Are you ready for the adventure of knitting in more than one color? From simplest to most challenging, here are five color knitting techniques to try.
The simplest way to add more color to knitting is color blocking, a term for knitting various sections of a garment in different colors. An example would be a red, white and blue sweater in which the yoke was red, the sleeves were white, and the body was blue.
Another simple way to add color to knitting is to change color at the end of a row (or round, if knitting in the round.) When the right side of your work is facing you, use a slip knot to join the new yarn end around the working yarn. Then drop the working yarn and pick up the new color to knit the next row. After several rows, drop the new color and pick up the old color to knit the next few rows. Continue, always changing colors as you begin a right side row. Carry the unused color loosely up the sides of the work. For wide stripes (more than two inches wide) cut the old yarn and reattach as needed rather than carrying yarn up the side of work.
Duplicate stitch is embroidery done after a piece has been knit in stockinette stitch. Duplicate stitch is done with a tapestry needle and yarn on the knitted surface, following exactly the path of the knit stitches to be covered. The end result is a picture that looks as if it were knit into the fabric. Duplicate stitch is usually worked from a chart, similar to a counted cross-stitch chart.
Fair Isle knitting
If you know how to knit both English and Continental style, you can knit from a fair isle chart carrying one color in your left hand and one in your right. Knit each stitch with the correct color per your chart. Carry the unused yarn loosely behind the work until it is needed again. A good fair isle design uses only two colors per row or round (because knitters have only two hands) and never carries the unused yarn behind more than five stitches (so that there are no long carries across the back of the work.) Two-color knitting done this way is wonderfully warm as well as colorful, since you are creating a double layer of knitting. This makes fair isle knitting popular for ski sweaters.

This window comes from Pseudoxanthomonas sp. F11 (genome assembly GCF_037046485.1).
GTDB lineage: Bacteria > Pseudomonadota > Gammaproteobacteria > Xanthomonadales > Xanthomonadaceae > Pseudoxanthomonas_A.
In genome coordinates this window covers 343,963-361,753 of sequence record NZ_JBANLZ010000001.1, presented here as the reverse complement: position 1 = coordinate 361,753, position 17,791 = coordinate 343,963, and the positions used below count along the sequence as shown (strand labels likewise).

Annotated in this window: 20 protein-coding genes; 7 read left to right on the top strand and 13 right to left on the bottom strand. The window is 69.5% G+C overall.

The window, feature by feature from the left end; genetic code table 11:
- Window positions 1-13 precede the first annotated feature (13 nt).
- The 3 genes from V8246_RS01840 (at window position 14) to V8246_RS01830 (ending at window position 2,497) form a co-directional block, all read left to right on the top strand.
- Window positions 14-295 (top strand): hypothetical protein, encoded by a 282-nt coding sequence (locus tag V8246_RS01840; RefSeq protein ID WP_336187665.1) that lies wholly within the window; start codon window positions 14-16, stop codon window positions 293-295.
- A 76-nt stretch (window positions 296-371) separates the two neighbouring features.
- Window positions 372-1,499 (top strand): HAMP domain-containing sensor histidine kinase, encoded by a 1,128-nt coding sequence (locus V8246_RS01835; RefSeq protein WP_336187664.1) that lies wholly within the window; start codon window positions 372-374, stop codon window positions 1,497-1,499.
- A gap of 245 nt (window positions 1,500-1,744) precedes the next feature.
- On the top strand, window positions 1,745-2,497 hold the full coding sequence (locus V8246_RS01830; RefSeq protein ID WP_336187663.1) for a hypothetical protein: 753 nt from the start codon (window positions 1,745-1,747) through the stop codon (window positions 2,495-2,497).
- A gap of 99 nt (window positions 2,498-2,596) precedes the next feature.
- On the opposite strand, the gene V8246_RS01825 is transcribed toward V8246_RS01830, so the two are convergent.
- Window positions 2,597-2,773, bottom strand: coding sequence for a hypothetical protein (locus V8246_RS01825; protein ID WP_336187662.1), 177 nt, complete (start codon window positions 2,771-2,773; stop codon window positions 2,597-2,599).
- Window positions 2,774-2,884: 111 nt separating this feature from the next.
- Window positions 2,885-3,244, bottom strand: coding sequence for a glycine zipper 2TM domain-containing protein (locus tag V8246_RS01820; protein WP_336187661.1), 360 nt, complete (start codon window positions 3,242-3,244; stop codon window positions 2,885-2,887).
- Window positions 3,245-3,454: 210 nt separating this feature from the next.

Knitting in which a color is used in only a small part of a row is done with the intarsia technique. A classic example of intarsia is the argyle sock. Intarsia is worked in rows, not rounds. Each color section requires a separate ball or bobbin of yarn to be wound. As you knit, you change colors by twisting the old color and new color together to prevent holes where the colors change. This is not portable knitting, as all those balls and bobbins must be kept from tangling.
Don’t be afraid to add some color to your knitting. Try each new color knitting technique on a small project such as a dishcloth or pillow before tackling a sweater or afghan. Enjoy experimenting with new ways to mix colors and keep color knitting interesting, challenging, and fun.